The union representing the 750 workers says talks collapsed because the city refused to back down from demands for concessions including work hours, contracting out and retiree benefits.
The Canadian Union of Public Employees says the employees, who work in areas that include administration, building inspections, bylaw enforcement, tourism and road construction, will set up picket lines on Monday.
The city issued a statement saying it wants greater "operational flexibility" to better provide services to Londoners.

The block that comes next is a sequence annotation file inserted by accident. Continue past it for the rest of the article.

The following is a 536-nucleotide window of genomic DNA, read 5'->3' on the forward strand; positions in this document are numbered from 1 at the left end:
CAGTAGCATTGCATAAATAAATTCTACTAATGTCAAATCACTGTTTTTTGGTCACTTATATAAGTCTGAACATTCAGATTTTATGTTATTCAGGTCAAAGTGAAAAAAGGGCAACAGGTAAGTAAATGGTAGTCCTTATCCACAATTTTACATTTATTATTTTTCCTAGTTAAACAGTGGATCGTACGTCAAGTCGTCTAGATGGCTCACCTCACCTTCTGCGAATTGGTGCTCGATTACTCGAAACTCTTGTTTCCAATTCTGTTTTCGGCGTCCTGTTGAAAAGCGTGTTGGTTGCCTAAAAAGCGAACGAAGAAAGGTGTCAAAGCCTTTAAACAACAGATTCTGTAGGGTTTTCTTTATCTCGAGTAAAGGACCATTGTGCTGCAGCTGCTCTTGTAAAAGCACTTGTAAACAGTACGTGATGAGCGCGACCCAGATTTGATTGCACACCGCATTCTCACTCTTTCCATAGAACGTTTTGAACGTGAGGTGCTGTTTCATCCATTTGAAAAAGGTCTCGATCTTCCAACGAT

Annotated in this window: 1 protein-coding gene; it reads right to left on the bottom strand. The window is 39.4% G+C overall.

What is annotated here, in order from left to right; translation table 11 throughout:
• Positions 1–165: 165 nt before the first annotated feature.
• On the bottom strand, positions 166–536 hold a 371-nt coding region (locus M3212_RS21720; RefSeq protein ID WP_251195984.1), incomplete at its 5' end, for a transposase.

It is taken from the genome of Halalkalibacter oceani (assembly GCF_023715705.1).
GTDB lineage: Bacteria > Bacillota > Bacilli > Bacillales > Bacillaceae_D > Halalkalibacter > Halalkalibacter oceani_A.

It says the city also offered wage increases to workers each year and improvements to employee benefits.
The city is promising to post details on its website on what services will be affected and says it remains willing to negotiate.
"It is obviously disappointing," Mayor Matt Brown said in a statement. "We wanted to continue working toward a fair and sustainable deal that would improve services for Londoners and we wanted to see our employees at work on Monday."
CUPE 101 Union President Shelley Navarroli said it was clear the city was not listening.
"Once again, this employer has shown that they have no intention to bargain, but to push our members on the picket line," she said in a release.
"Unfortunately, it is the community that our members serve that will suffer, because of management's tactics."